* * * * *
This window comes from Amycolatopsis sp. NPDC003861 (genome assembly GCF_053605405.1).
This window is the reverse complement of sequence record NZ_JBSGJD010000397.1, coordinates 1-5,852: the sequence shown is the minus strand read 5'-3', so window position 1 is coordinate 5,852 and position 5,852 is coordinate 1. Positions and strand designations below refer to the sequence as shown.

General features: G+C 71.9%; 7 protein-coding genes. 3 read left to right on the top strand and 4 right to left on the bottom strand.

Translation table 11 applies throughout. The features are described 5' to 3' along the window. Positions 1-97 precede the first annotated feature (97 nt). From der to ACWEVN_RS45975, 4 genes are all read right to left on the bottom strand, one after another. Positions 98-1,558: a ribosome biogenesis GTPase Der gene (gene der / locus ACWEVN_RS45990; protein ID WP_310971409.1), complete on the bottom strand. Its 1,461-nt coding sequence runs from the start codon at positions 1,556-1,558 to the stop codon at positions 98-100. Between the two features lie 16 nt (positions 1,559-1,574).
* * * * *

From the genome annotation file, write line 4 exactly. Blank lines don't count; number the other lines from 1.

Translation table 11 applies throughout. The features are described 5' to 3' along the window. Positions 1-97 precede the first annotated feature (97 nt). From der to ACWEVN_RS45975, 4 genes are all read right to left on the bottom strand, one after another. Positions 98-1,558: a ribosome biogenesis GTPase Der gene (gene der / locus ACWEVN_RS45990; protein ID WP_310971409.1), complete on the bottom strand. Its 1,461-nt coding sequence runs from the start codon at positions 1,556-1,558 to the stop codon at positions 98-100. Between the two features lie 16 nt (positions 1,559-1,574).